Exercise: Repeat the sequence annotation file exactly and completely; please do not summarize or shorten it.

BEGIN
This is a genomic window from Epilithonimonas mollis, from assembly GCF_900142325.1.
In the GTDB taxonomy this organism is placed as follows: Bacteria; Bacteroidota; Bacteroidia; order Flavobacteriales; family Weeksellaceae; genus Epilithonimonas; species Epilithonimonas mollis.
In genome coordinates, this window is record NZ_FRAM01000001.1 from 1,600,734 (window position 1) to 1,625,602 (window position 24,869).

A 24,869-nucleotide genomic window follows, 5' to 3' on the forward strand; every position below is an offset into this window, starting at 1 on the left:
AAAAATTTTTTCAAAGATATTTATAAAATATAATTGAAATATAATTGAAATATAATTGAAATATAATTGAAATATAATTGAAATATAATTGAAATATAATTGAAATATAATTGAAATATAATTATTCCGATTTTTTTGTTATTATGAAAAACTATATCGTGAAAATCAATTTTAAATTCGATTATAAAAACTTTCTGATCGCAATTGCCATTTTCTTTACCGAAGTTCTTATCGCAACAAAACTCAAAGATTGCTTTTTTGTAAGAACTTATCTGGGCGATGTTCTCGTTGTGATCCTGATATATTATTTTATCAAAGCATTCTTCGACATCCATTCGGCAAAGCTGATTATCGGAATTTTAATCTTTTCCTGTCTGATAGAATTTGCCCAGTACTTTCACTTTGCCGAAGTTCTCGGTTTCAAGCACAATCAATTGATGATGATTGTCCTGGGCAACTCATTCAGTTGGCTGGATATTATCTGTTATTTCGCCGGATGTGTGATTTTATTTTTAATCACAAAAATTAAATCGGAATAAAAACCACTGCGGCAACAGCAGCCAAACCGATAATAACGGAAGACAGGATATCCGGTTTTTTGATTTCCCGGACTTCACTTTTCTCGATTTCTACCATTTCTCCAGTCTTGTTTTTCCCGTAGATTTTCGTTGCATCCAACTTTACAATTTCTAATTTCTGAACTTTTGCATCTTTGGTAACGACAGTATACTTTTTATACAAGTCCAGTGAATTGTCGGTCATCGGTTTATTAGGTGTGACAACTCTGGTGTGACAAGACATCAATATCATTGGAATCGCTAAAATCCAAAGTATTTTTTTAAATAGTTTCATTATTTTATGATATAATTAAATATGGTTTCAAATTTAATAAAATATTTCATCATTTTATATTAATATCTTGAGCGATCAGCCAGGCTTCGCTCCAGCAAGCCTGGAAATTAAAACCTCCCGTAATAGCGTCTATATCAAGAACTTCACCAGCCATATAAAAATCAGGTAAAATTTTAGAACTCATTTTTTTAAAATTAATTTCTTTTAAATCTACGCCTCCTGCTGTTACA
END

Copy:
This is a genomic window from Epilithonimonas mollis, from assembly GCF_900142325.1.
In the GTDB taxonomy this organism is placed as follows: Bacteria; Bacteroidota; Bacteroidia; order Flavobacteriales; family Weeksellaceae; genus Epilithonimonas; species Epilithonimonas mollis.
In genome coordinates, this window is record NZ_FRAM01000001.1 from 1,600,734 (window position 1) to 1,625,602 (window position 24,869).

A 24,869-nucleotide genomic window follows, 5' to 3' on the forward strand; every position below is an offset into this window, starting at 1 on the left:
AAAAATTTTTTCAAAGATATTTATAAAATATAATTGAAATATAATTGAAATATAATTGAAATATAATTGAAATATAATTGAAATATAATTGAAATATAATTGAAATATAATTGAAATATAATTATTCCGATTTTTTTGTTATTATGAAAAACTATATCGTGAAAATCAATTTTAAATTCGATTATAAAAACTTTCTGATCGCAATTGCCATTTTCTTTACCGAAGTTCTTATCGCAACAAAACTCAAAGATTGCTTTTTTGTAAGAACTTATCTGGGCGATGTTCTCGTTGTGATCCTGATATATTATTTTATCAAAGCATTCTTCGACATCCATTCGGCAAAGCTGATTATCGGAATTTTAATCTTTTCCTGTCTGATAGAATTTGCCCAGTACTTTCACTTTGCCGAAGTTCTCGGTTTCAAGCACAATCAATTGATGATGATTGTCCTGGGCAACTCATTCAGTTGGCTGGATATTATCTGTTATTTCGCCGGATGTGTGATTTTATTTTTAATCACAAAAATTAAATCGGAATAAAAACCACTGCGGCAACAGCAGCCAAACCGATAATAACGGAAGACAGGATATCCGGTTTTTTGATTTCCCGGACTTCACTTTTCTCGATTTCTACCATTTCTCCAGTCTTGTTTTTCCCGTAGATTTTCGTTGCATCCAACTTTACAATTTCTAATTTCTGAACTTTTGCATCTTTGGTAACGACAGTATACTTTTTATACAAGTCCAGTGAATTGTCGGTCATCGGTTTATTAGGTGTGACAACTCTGGTGTGACAAGACATCAATATCATTGGAATCGCTAAAATCCAAAGTATTTTTTTAAATAGTTTCATTATTTTATGATATAATTAAATATGGTTTCAAATTTAATAAAATATTTCATCATTTTATATTAATATCTTGAGCGATCAGCCAGGCTTCGCTCCAGCAAGCCTGGAAATTAAAACCTCCCGTAATAGCGTCTATATCAAGAACTTCACCAGCCATATAAAAATCAGGTAAAATTTTAGAACTCATTTTTTTAAAATTAATTTCTTTTAAATCTACGCCTCCTGCTGTTACA